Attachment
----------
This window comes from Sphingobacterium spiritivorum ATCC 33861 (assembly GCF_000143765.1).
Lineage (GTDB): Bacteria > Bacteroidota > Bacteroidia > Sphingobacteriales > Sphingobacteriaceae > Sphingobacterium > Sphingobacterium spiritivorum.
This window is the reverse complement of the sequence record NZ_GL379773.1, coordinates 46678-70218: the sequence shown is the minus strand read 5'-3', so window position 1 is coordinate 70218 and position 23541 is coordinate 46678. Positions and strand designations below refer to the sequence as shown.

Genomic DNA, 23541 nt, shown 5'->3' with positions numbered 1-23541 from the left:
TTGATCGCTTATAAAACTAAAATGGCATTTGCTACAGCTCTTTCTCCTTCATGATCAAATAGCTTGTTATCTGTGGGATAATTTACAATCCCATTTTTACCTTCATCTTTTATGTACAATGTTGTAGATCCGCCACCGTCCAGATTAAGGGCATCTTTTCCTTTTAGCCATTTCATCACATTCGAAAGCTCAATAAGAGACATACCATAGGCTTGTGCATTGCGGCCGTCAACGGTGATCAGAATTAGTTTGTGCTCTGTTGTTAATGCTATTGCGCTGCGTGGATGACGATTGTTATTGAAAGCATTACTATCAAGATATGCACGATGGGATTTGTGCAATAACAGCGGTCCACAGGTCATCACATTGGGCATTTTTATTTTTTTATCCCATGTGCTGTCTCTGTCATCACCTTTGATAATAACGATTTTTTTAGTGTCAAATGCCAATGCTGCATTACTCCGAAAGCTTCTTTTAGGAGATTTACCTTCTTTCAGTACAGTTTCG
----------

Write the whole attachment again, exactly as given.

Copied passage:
This window comes from Sphingobacterium spiritivorum ATCC 33861 (assembly GCF_000143765.1).
Lineage (GTDB): Bacteria > Bacteroidota > Bacteroidia > Sphingobacteriales > Sphingobacteriaceae > Sphingobacterium > Sphingobacterium spiritivorum.
This window is the reverse complement of the sequence record NZ_GL379773.1, coordinates 46678-70218: the sequence shown is the minus strand read 5'-3', so window position 1 is coordinate 70218 and position 23541 is coordinate 46678. Positions and strand designations below refer to the sequence as shown.

Genomic DNA, 23541 nt, shown 5'->3' with positions numbered 1-23541 from the left:
TTGATCGCTTATAAAACTAAAATGGCATTTGCTACAGCTCTTTCTCCTTCATGATCAAATAGCTTGTTATCTGTGGGATAATTTACAATCCCATTTTTACCTTCATCTTTTATGTACAATGTTGTAGATCCGCCACCGTCCAGATTAAGGGCATCTTTTCCTTTTAGCCATTTCATCACATTCGAAAGCTCAATAAGAGACATACCATAGGCTTGTGCATTGCGGCCGTCAACGGTGATCAGAATTAGTTTGTGCTCTGTTGTTAATGCTATTGCGCTGCGTGGATGACGATTGTTATTGAAAGCATTACTATCAAGATATGCACGATGGGATTTGTGCAATAACAGCGGTCCACAGGTCATCACATTGGGCATTTTTATTTTTTTATCCCATGTGCTGTCTCTGTCATCACCTTTGATAATAACGATTTTTTTAGTGTCAAATGCCAATGCTGCATTACTCCGAAAGCTTCTTTTAGGAGATTTACCTTCTTTCAGTACAGTTTCG